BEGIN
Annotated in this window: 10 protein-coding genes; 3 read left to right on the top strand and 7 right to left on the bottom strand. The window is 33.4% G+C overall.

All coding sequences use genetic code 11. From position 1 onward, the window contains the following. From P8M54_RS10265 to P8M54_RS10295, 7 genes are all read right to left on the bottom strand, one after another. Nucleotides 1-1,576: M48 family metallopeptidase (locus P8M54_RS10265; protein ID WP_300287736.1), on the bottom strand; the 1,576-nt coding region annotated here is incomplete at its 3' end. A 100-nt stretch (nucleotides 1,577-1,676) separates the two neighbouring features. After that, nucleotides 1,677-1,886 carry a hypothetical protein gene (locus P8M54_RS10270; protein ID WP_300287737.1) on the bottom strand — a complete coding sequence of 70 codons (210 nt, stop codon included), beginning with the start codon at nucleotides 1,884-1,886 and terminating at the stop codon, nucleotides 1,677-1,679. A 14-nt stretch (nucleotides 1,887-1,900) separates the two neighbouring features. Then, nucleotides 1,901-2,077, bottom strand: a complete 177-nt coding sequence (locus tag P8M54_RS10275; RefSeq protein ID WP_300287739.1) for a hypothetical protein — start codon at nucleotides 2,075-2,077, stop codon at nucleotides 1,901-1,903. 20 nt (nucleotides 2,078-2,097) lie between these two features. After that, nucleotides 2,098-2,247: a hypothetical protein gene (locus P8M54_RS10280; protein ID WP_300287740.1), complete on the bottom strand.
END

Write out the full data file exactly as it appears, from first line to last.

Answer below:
Annotated in this window: 10 protein-coding genes; 3 read left to right on the top strand and 7 right to left on the bottom strand. The window is 33.4% G+C overall.

All coding sequences use genetic code 11. From position 1 onward, the window contains the following. From P8M54_RS10265 to P8M54_RS10295, 7 genes are all read right to left on the bottom strand, one after another. Nucleotides 1-1,576: M48 family metallopeptidase (locus P8M54_RS10265; protein ID WP_300287736.1), on the bottom strand; the 1,576-nt coding region annotated here is incomplete at its 3' end. A 100-nt stretch (nucleotides 1,577-1,676) separates the two neighbouring features. After that, nucleotides 1,677-1,886 carry a hypothetical protein gene (locus P8M54_RS10270; protein ID WP_300287737.1) on the bottom strand — a complete coding sequence of 70 codons (210 nt, stop codon included), beginning with the start codon at nucleotides 1,884-1,886 and terminating at the stop codon, nucleotides 1,677-1,679. A 14-nt stretch (nucleotides 1,887-1,900) separates the two neighbouring features. Then, nucleotides 1,901-2,077, bottom strand: a complete 177-nt coding sequence (locus tag P8M54_RS10275; RefSeq protein ID WP_300287739.1) for a hypothetical protein — start codon at nucleotides 2,075-2,077, stop codon at nucleotides 1,901-1,903. 20 nt (nucleotides 2,078-2,097) lie between these two features. After that, nucleotides 2,098-2,247: a hypothetical protein gene (locus P8M54_RS10280; protein ID WP_300287740.1), complete on the bottom strand.